- Community Swimming Pool
- At Home Swimming
At-Home Swimming Lessons For Little Ones
WE WANT EVERYONE TO CONTINUE WORKING ON THEIR SWIMMING SKILLS UNTIL WE SEE YOU AGAIN!
1. Getting your child’s face wet during their bath/shower will help their comfort level and familiarity with the water. More confident little ones can dunk their whole face into the water. Practice wearing those goggles! Search underwater for favorite bath toys! They can be the mermaid or shark searching for buried treasure!
2. Practicing blowing bubbles into the water! (Use motorboats or humming into the water)
The Motor Boat Song (modified for the bathtub)
Motorboat, motorboat, go so slow! (blow small bubbles/low-pitched humming noise)
Motorboat, motorboat, go so fast! (blow big bubbles/make high-pitched humming noise)
Motorboat, motorboat, step on the gas! (blow bubbles fast & wiggle)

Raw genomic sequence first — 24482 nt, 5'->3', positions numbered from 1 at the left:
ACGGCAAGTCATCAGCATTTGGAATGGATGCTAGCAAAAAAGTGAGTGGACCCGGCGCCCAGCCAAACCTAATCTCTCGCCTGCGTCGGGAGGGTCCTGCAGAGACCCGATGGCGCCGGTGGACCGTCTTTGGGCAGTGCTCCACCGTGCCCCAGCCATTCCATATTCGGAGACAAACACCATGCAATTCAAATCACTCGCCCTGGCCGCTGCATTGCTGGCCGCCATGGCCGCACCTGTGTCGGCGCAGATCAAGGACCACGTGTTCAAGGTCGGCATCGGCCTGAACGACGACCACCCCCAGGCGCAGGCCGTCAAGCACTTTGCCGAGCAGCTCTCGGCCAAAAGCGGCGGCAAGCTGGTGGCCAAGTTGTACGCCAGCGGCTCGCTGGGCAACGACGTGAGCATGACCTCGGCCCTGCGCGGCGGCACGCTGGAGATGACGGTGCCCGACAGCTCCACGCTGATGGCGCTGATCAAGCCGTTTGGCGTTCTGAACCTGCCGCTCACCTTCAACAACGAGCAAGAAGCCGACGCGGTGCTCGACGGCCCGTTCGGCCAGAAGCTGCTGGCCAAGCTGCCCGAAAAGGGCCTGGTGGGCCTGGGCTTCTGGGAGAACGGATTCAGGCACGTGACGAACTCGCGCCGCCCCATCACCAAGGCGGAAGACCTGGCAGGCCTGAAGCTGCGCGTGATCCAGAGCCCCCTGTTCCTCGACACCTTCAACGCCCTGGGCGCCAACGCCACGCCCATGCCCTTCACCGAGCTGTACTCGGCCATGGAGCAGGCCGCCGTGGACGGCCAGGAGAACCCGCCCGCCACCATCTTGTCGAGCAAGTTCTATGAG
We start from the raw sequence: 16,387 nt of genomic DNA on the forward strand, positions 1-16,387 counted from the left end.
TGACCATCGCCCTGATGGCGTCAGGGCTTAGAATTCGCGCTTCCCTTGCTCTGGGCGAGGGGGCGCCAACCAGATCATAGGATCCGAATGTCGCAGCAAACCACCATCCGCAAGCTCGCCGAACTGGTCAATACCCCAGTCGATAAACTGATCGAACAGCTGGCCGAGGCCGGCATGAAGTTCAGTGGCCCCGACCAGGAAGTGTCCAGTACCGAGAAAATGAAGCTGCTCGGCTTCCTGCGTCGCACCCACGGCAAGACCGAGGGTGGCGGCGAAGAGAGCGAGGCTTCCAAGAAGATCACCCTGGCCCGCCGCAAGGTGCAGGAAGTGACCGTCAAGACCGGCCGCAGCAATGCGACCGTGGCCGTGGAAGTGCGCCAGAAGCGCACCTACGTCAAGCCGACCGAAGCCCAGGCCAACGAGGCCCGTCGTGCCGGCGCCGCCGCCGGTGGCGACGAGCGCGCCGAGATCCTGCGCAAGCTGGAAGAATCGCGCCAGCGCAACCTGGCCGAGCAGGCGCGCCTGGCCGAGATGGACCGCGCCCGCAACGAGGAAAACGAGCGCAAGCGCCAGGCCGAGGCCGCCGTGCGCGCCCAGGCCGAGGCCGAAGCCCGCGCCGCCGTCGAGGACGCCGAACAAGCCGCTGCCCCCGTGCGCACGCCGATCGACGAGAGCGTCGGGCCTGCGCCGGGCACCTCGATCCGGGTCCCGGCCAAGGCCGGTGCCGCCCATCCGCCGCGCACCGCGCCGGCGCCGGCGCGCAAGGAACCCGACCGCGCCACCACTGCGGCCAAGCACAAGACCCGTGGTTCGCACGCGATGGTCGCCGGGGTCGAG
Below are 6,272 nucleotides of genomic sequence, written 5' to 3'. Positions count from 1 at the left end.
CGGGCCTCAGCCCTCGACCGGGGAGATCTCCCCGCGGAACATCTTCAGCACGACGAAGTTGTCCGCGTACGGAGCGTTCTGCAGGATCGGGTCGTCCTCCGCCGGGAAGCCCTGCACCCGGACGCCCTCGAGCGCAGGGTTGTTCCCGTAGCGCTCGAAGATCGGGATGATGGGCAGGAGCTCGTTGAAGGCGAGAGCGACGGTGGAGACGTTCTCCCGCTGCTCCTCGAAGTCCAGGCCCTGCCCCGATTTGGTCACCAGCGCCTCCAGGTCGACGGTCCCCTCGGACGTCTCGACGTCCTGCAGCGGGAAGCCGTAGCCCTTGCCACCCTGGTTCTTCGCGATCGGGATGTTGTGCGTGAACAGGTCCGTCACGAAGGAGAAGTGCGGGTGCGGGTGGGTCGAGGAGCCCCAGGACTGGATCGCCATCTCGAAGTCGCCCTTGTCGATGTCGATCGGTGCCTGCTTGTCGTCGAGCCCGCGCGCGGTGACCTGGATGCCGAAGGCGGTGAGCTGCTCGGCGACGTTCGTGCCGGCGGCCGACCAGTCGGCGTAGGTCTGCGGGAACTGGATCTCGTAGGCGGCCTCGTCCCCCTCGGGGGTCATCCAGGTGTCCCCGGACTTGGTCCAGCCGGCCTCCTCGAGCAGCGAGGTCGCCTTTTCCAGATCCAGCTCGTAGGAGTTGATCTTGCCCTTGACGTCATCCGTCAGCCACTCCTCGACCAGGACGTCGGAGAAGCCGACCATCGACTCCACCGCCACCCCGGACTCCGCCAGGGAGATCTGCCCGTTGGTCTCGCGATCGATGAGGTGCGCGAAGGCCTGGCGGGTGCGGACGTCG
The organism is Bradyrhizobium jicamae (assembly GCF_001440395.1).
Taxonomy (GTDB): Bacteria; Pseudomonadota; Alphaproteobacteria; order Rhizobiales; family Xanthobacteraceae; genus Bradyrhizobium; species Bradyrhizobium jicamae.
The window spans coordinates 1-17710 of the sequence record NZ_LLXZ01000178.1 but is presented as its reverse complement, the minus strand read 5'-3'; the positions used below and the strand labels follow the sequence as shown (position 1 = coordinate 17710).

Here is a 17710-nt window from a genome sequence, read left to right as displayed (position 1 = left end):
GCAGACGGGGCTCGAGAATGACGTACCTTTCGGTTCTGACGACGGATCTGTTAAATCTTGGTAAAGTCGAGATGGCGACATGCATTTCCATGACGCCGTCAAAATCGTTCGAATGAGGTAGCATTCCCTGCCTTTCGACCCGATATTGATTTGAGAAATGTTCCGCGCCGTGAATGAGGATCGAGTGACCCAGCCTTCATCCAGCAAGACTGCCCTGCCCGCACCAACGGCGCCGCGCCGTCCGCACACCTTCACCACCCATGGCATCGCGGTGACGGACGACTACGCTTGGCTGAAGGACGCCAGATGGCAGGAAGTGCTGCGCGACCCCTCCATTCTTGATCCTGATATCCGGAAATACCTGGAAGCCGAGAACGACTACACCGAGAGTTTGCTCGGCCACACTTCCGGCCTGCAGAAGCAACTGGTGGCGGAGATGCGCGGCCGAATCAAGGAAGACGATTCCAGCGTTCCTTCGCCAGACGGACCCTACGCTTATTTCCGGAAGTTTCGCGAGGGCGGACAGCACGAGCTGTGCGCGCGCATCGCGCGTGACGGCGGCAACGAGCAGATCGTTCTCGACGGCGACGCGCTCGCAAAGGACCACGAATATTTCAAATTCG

3. Have your child lay back in the bathtub (with help) and practice submerging their ears (shallow water).
4. Do your back floats in the tub! (deeper water, toes underwater, ears underwater, and belly up)
5. Doing straight-legged kicks (on land) is a great way to work on muscle memory. Lay down on belly and kick — try to keep knees off the floor while keeping straight legs, long ankles & toes. Go slowly at first to ensure correct form: raise up first the right leg, then the left leg without bending the knees. Parents can make it a fun game by putting a hand there for your child’s feet to hit as they go higher and higher.
6. Older and more advanced kids can also work on side breathing! (blow bubbles in the water & turn your head and get your ear wet) Repeat. Say, “talk to fishies, listen to fishies.”
7. Big arm Scoopers (on land) while standing or walking. Use windmill arms: Start with the right arm, swing it straight back, then straight up pressed up against the ear, then extend straight out in front to pull it down again to the starting position. Repeat with the left arm. Arms are stretched, reaching all the way forward and back, in big, giant circles. Keep those little fingers and hands in “spoon” formations, ready to “grab” or “scoop” the “water.